The overlooked dangers of lifting Somalia's arms embargo

7 min read
25 January, 2024

The UN Security Council on 1 December 2023 voted unanimously for resolution 2714 to fully lift the three-decade arms embargo on Somalia, in a move hailed by Somalia's President Hassan Sheikh Mohamud.

"First let us remember that the embargo limited our ability to protect our citizens, enforce the rule of law, and secure our border," President Mohamud stated in a televised address following the announcement.

"It also hampered our efforts to build a capable and professional national army that can ensure the safety and wellbeing of our people."

The development followed a pledge made by Somalia in November that the Al-Qaeda-linked Al-Shabab movement would be eradicated by December 2024, after a campaign which has lasted over a year to root out the group.

It has had some success so far and has been fought alongside local militias and African Union (AU) troops, with Western backing. December 2024 is also the date by which an 18,500-strong AU peacekeeping force is due to have left the country.

"While the embargo was never very effective, the reason it was imposed in 1992 was to protect civilians from warring parties in the brutal civil war that broke out in 1991"

History of the arms embargo on Somalia

The arms embargo was first imposed over three decades ago in 1992 in response to the eruption of the civil war in Mogadishu and the deterioration of the humanitarian situation in the south in general, which led to an ill-fated US intervention called Operation Restore Hope.

While the embargo was never very effective, the reason it was imposed in 1992 was to protect civilians from warring parties in the brutal civil war that broke out in 1991 after the long-time dictatorship of Siad Barre was overthrown. Somalia at that point had seen a breakdown in order and society was awash with weapons.

Though more stable today, the same risks remain undiminished when it comes to arms proliferation among warlords and tribal leaders in clan-dominated Somali society, a detail seemingly overlooked in the decision to lift the embargo.

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The arms embargo on Somalia has passed through several stages. In June 2001, UN Security Council resolution 1356 allowed non-lethal military equipment supplies to be exempt from the ban, aiming to support the Transitional National Government (TNG) which emerged from the Somalia National Peace Conference in 2000.

As the years passed, the UNSC began partially lifting measures imposed on Somali security forces.

However, perhaps the biggest practical shift on Somalia's arms embargo was when the Intergovernmental Authority on Development (IGAD) was granted permission to deploy its forces in Somalia in 2007. This aimed to bolster the TNG in Mogadishu at the time, and arm governmental forces.

Somalis gather to support army operations against Al-Shabab in Mogadishu, Somalia on 3 September 2023. [Abukar Muhudin/Anadolu Agency via Getty]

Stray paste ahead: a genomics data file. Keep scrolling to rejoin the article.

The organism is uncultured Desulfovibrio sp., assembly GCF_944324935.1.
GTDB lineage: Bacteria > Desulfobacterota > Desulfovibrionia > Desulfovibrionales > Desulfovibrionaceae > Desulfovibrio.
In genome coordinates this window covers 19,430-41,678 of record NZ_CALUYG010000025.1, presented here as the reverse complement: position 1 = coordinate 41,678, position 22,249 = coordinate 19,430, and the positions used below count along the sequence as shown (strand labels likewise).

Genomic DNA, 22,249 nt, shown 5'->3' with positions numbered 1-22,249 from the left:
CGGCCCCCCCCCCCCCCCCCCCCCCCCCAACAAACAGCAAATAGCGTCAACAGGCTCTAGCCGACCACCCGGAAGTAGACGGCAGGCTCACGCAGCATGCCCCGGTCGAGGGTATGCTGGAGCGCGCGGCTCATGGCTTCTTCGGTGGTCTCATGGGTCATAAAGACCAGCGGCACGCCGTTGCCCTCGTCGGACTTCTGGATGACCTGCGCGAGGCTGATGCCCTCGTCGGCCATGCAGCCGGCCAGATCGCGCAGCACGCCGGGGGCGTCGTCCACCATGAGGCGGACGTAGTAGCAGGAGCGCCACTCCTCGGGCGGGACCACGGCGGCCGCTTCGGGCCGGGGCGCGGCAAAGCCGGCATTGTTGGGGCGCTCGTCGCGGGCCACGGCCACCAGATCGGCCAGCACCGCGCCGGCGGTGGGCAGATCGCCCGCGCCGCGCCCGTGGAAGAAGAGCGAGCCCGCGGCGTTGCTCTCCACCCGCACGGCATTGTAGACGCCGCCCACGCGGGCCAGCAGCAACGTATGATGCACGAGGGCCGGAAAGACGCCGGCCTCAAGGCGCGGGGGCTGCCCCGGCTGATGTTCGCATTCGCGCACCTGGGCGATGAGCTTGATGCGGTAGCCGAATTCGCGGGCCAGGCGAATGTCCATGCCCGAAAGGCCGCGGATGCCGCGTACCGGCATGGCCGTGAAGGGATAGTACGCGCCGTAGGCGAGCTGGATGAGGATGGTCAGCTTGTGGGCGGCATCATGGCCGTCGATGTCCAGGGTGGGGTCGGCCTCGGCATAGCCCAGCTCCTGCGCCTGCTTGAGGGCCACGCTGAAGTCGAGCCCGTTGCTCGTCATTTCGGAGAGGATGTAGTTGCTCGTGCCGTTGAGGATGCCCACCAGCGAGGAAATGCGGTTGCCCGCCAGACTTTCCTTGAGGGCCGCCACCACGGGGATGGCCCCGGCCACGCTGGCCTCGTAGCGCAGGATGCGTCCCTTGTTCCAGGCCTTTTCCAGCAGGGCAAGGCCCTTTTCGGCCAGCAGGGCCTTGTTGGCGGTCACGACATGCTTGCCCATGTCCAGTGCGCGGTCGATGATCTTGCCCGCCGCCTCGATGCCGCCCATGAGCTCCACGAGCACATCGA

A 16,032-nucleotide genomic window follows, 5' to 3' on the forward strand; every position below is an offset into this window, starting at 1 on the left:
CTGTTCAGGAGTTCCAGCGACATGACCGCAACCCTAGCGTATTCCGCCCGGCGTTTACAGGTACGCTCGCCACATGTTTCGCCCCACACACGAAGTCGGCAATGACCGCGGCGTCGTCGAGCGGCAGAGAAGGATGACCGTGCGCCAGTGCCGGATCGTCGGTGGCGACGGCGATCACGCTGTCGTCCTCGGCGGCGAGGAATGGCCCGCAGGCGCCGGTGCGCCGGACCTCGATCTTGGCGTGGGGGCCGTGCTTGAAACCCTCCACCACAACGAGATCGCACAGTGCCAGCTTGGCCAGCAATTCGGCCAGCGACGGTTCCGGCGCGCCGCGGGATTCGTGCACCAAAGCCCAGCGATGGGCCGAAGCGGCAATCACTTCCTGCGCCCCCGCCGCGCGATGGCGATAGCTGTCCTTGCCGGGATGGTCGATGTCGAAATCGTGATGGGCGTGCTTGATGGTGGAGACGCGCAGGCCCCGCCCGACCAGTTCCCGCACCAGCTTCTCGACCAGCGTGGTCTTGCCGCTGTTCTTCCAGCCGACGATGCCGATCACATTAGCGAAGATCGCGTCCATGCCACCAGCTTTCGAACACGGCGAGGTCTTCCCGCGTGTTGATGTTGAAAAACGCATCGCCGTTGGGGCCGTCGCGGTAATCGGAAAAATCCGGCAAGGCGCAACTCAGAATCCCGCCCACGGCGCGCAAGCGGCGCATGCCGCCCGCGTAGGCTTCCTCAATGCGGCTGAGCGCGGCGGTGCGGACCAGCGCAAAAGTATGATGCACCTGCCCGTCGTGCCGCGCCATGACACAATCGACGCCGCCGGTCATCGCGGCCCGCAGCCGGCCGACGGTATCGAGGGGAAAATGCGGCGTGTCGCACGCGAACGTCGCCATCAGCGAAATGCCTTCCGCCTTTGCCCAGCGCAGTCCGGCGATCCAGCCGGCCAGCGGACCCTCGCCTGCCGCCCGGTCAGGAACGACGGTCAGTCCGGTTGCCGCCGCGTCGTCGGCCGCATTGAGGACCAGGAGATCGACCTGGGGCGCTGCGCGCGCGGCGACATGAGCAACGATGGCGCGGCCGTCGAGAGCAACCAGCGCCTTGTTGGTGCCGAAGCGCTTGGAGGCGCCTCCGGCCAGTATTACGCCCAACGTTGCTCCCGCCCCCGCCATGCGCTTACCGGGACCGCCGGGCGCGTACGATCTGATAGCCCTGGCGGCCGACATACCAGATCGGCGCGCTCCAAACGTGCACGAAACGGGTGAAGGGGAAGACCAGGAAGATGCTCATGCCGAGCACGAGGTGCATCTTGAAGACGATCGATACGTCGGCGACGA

Security Council Decision 2714

Under December's Resolution 2714, the 15-strong council membership has adopted two decisions, both drafted by Britain, which has enthusiastically backed Mohamud's pledge to destroy Al-Shabab. One decision lifted the arms embargo completely from Somalia, and the other reiterated the arms embargo imposed on the Al-Qaeda-linked Al-Shabab movement.

However, according to the testimony of many international and security reports, international weapons sent to bolster the Somali government in previous years have many times fallen into the hands of Al-Shabab.

This happened when Al-Shabab had defeated government forces in battle or attacked military camps and ammunition storage depots – after which it seized the arms and ammunition available. It has also happened when corrupt troops have sold arms to Al-Shabab (as well as to civilians) – this has been an ongoing issue among both soldiers stationed in Somalia, and Somali troops themselves in the poorly-trained force.  

"International weapons sent to bolster the Somali government in previous years have many times fallen into the hands of Al-Shabab"

As recently as July 2023, Al-Shabab captured a military base in the town of Geriley in Gedo region, from which Kenyan troops with the ATMIS (African Union Transition Mission in Somalia) peacekeeping forces had just withdrawn, handing it over to Somalia's military. This recent event serves to highlight the risk that the Somali military might struggle to keep hold of weaponry it will now have access to through the resolution.

Presumably for the above reasons, there was a vague attempt to acknowledge these issues in comments within Resolution 2714 which stated that while "there is no arms embargo on the Government of the Federal Republic of Somalia (GFRS)" it needed emphasising that "effective weapons and ammunition management in Somalia" would "reduce the ability of Al-Shabab, and other actors intent on undermining peace and security in Somalia and the region, to obtain weapons and ammunition".